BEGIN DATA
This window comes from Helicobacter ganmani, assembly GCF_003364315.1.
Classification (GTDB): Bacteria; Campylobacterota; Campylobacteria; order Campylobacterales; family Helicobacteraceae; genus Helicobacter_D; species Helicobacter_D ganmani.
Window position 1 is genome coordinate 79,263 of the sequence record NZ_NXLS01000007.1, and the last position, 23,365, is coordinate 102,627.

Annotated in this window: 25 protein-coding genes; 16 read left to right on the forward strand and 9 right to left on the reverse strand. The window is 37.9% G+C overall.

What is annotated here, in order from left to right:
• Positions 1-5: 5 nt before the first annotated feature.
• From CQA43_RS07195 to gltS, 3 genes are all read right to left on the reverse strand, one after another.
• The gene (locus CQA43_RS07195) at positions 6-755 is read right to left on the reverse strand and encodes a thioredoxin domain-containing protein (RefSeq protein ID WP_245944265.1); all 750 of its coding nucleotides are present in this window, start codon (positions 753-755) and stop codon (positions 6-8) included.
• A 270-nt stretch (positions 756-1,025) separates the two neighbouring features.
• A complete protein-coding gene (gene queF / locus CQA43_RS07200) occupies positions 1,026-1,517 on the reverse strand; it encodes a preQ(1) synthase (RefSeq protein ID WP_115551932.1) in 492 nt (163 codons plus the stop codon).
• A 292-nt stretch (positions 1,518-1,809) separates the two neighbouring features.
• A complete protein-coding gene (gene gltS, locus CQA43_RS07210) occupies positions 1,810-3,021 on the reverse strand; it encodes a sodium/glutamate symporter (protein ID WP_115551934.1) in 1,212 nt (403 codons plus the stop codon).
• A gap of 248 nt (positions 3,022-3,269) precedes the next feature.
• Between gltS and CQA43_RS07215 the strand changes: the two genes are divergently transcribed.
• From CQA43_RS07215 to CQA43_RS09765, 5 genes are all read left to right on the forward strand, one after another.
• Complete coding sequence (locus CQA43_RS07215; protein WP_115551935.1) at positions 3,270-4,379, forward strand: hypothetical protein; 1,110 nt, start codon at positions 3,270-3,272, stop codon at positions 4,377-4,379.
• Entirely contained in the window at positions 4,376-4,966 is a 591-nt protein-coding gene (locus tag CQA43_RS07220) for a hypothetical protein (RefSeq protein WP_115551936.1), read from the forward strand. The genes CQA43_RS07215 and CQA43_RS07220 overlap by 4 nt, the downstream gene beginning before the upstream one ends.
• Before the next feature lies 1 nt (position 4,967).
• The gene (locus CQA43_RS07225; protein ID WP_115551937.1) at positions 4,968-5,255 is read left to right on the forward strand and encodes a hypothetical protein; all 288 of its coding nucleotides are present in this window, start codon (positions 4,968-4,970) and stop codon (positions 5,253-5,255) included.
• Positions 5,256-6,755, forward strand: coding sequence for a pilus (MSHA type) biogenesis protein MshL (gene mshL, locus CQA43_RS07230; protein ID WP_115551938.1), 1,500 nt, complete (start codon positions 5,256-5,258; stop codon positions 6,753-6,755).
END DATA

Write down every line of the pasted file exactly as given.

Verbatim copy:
This window comes from Helicobacter ganmani, assembly GCF_003364315.1.
Classification (GTDB): Bacteria; Campylobacterota; Campylobacteria; order Campylobacterales; family Helicobacteraceae; genus Helicobacter_D; species Helicobacter_D ganmani.
Window position 1 is genome coordinate 79,263 of the sequence record NZ_NXLS01000007.1, and the last position, 23,365, is coordinate 102,627.

Annotated in this window: 25 protein-coding genes; 16 read left to right on the forward strand and 9 right to left on the reverse strand. The window is 37.9% G+C overall.

What is annotated here, in order from left to right:
• Positions 1-5: 5 nt before the first annotated feature.
• From CQA43_RS07195 to gltS, 3 genes are all read right to left on the reverse strand, one after another.
• The gene (locus CQA43_RS07195) at positions 6-755 is read right to left on the reverse strand and encodes a thioredoxin domain-containing protein (RefSeq protein ID WP_245944265.1); all 750 of its coding nucleotides are present in this window, start codon (positions 753-755) and stop codon (positions 6-8) included.
• A 270-nt stretch (positions 756-1,025) separates the two neighbouring features.
• A complete protein-coding gene (gene queF / locus CQA43_RS07200) occupies positions 1,026-1,517 on the reverse strand; it encodes a preQ(1) synthase (RefSeq protein ID WP_115551932.1) in 492 nt (163 codons plus the stop codon).
• A 292-nt stretch (positions 1,518-1,809) separates the two neighbouring features.
• A complete protein-coding gene (gene gltS, locus CQA43_RS07210) occupies positions 1,810-3,021 on the reverse strand; it encodes a sodium/glutamate symporter (protein ID WP_115551934.1) in 1,212 nt (403 codons plus the stop codon).
• A gap of 248 nt (positions 3,022-3,269) precedes the next feature.
• Between gltS and CQA43_RS07215 the strand changes: the two genes are divergently transcribed.
• From CQA43_RS07215 to CQA43_RS09765, 5 genes are all read left to right on the forward strand, one after another.
• Complete coding sequence (locus CQA43_RS07215; protein WP_115551935.1) at positions 3,270-4,379, forward strand: hypothetical protein; 1,110 nt, start codon at positions 3,270-3,272, stop codon at positions 4,377-4,379.
• Entirely contained in the window at positions 4,376-4,966 is a 591-nt protein-coding gene (locus tag CQA43_RS07220) for a hypothetical protein (RefSeq protein WP_115551936.1), read from the forward strand. The genes CQA43_RS07215 and CQA43_RS07220 overlap by 4 nt, the downstream gene beginning before the upstream one ends.
• Before the next feature lies 1 nt (position 4,967).
• The gene (locus CQA43_RS07225; protein ID WP_115551937.1) at positions 4,968-5,255 is read left to right on the forward strand and encodes a hypothetical protein; all 288 of its coding nucleotides are present in this window, start codon (positions 4,968-4,970) and stop codon (positions 5,253-5,255) included.
• Positions 5,256-6,755, forward strand: coding sequence for a pilus (MSHA type) biogenesis protein MshL (gene mshL, locus CQA43_RS07230; protein ID WP_115551938.1), 1,500 nt, complete (start codon positions 5,256-5,258; stop codon positions 6,753-6,755).